Aside from that time, I never saw a reason to march into an administrator’s office to inform on a colleague. Whether I liked a colleague or not, if they were not doing anything physically or sexually abusive to a child, then there was really no reason to inform on them for anything. Just like in the streets, doing so could carry serious consequences. It is not my place to play God with people’s careers.

There is also the added reason that teachers are members of the same profession and union. No matter our personal feelings towards a colleague, a sense of solidarity should supersede everything else. As professionals, there is no reason why personal disagreements could not be ironed out face to face. It does honor to the profession to rise above personal animus and find common ground with someone you otherwise do not like. As members of the same union, nothing is more corrosive to workplace solidarity than a schoolhouse snitch.

The first year teaching at a new school is always challenging. You have to get used to the students, the culture, the expectations of the administrators and your colleagues. Usually, it requires revamping all of your lessons. There is a learning curve that, by the end of the school year, leaves you exhausted.

I once transferred from a school where I was the history department to a place where I was one among many. Instead of making my own curriculum, like I did in my previous school, I had to follow a department-wide curriculum. For the first few weeks, I went through an adjustment phase where, at most, I was off in the calendar of lessons by about a week.

My door is always open when I teach. My voice usually resonates across the entire floor, the acoustics of your average school hallway carrying it far and wide. A teacher on the floor, one who taught generally the same courses as me, came into the classroom one day during an off period to tell me I should be an announcer. I had a “nice voice”. I was also “cute”. This was not flirtation at all, just friendly banter.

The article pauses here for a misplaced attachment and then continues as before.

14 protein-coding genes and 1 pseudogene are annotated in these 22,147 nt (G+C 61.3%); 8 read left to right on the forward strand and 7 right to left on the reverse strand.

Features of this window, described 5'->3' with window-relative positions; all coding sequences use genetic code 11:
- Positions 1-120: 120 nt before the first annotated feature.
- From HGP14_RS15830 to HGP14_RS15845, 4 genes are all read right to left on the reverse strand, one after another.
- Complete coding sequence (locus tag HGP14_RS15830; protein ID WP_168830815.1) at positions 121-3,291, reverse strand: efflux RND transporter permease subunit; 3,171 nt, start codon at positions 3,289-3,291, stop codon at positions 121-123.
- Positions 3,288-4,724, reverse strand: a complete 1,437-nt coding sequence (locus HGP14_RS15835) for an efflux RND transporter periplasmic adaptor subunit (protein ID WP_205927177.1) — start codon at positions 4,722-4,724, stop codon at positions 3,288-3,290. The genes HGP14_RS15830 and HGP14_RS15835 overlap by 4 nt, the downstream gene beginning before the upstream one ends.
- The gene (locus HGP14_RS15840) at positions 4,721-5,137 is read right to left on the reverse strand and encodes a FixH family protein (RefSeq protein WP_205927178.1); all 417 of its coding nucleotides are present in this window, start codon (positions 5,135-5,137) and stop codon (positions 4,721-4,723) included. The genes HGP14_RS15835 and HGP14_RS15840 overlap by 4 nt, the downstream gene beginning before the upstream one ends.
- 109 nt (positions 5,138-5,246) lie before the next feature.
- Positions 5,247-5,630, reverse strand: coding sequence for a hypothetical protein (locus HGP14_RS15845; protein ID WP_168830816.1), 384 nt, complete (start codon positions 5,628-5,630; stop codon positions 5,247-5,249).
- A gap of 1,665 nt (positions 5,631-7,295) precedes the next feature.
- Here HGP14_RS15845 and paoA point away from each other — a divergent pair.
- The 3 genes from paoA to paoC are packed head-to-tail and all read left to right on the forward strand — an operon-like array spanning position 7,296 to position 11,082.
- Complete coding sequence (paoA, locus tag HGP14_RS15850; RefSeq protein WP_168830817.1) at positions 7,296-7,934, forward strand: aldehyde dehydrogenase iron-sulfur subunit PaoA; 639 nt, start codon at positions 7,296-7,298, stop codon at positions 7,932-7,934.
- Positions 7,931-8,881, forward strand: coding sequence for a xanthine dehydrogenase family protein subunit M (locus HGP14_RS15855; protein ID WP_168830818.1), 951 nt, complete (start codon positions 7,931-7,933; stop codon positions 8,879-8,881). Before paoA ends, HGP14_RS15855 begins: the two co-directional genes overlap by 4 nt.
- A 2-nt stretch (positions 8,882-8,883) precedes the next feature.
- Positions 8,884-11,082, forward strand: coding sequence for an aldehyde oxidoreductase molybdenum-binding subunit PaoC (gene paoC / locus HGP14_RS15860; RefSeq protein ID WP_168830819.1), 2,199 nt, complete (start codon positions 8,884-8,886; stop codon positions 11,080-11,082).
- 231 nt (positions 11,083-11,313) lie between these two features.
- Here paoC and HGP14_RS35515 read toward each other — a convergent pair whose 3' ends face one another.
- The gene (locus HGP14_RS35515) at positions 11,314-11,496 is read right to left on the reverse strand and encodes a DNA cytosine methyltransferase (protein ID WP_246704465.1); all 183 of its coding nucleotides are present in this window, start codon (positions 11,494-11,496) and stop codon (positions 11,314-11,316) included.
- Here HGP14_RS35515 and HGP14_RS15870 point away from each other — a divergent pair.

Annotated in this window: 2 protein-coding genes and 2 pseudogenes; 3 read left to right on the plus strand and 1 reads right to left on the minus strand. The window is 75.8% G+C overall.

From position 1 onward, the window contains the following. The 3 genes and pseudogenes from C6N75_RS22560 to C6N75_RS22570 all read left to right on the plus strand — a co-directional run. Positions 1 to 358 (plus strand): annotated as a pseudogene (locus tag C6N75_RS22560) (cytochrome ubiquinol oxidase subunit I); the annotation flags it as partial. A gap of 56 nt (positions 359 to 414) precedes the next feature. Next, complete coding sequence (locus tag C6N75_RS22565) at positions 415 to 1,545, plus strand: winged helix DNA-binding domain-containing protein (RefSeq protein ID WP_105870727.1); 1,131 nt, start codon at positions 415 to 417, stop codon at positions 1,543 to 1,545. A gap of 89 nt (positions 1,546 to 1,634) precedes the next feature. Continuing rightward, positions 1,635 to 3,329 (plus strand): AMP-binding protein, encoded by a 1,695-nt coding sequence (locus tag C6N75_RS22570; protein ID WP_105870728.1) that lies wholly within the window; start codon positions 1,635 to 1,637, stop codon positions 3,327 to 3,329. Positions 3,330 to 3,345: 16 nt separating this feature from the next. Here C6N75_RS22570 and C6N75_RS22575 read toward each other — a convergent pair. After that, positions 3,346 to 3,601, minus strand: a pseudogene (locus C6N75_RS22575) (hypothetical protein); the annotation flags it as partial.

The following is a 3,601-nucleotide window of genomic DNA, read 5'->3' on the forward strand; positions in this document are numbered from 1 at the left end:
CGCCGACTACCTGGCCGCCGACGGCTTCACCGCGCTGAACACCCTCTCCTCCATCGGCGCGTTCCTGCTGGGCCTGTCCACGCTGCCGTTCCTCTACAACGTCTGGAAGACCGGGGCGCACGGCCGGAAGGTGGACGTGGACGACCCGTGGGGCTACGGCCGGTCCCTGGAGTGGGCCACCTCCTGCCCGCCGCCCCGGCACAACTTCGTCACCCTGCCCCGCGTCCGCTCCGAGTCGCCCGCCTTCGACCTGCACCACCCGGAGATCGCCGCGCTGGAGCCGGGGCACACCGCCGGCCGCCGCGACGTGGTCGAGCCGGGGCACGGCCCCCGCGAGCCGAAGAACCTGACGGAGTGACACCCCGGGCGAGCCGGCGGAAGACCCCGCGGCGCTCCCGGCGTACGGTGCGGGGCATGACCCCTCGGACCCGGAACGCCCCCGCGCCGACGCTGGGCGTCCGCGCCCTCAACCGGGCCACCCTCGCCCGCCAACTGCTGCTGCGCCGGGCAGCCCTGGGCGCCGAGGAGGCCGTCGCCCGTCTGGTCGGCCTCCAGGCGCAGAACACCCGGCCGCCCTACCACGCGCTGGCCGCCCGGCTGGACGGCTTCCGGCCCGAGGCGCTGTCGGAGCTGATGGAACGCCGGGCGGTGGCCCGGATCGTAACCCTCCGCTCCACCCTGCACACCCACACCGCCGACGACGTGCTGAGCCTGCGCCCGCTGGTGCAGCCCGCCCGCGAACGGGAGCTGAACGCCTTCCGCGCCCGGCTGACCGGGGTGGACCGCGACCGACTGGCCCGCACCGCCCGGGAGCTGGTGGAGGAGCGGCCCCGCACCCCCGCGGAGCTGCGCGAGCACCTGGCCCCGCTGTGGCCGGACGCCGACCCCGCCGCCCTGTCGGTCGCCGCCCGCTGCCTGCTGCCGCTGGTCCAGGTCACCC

At the end of the first month, it was time for our first department meeting. The assistant principal was not pleased. Apparently, not everyone was following the curriculum. He looked right at me and asked me where I was in the curriculum. I told him an answer he did not want to hear, at which point I was duly reamed. Seeing as how I was never “reamed” before, it was not a pleasant experience. It certainly took me down a notch in front of my new coworkers.

A day later, one of my colleagues came to me and said that the “nice voice” and “cute” lady was the one who ratted me out. I did not think much of it, because I was used to colleagues trying to poison my mind against others with whom they did not get along. I thanked her for the information, but quietly suspended my judgment.

It did not seem as if she was the type to rat. She was generally personable and had a decent sense of humor. She was also a common malcontent in the teacher’s lounge, deriding the AP as an “idiot” and generally berating everything the administration did.

Then, the next school year, I was charged with creating the uniform midterm and final exams for one of the grade levels, the same grade level for which I had been reamed for not following. I wrote up the exams and then emailed them to my colleagues to get their input. No input was ever given, so they were administered to the students as-is.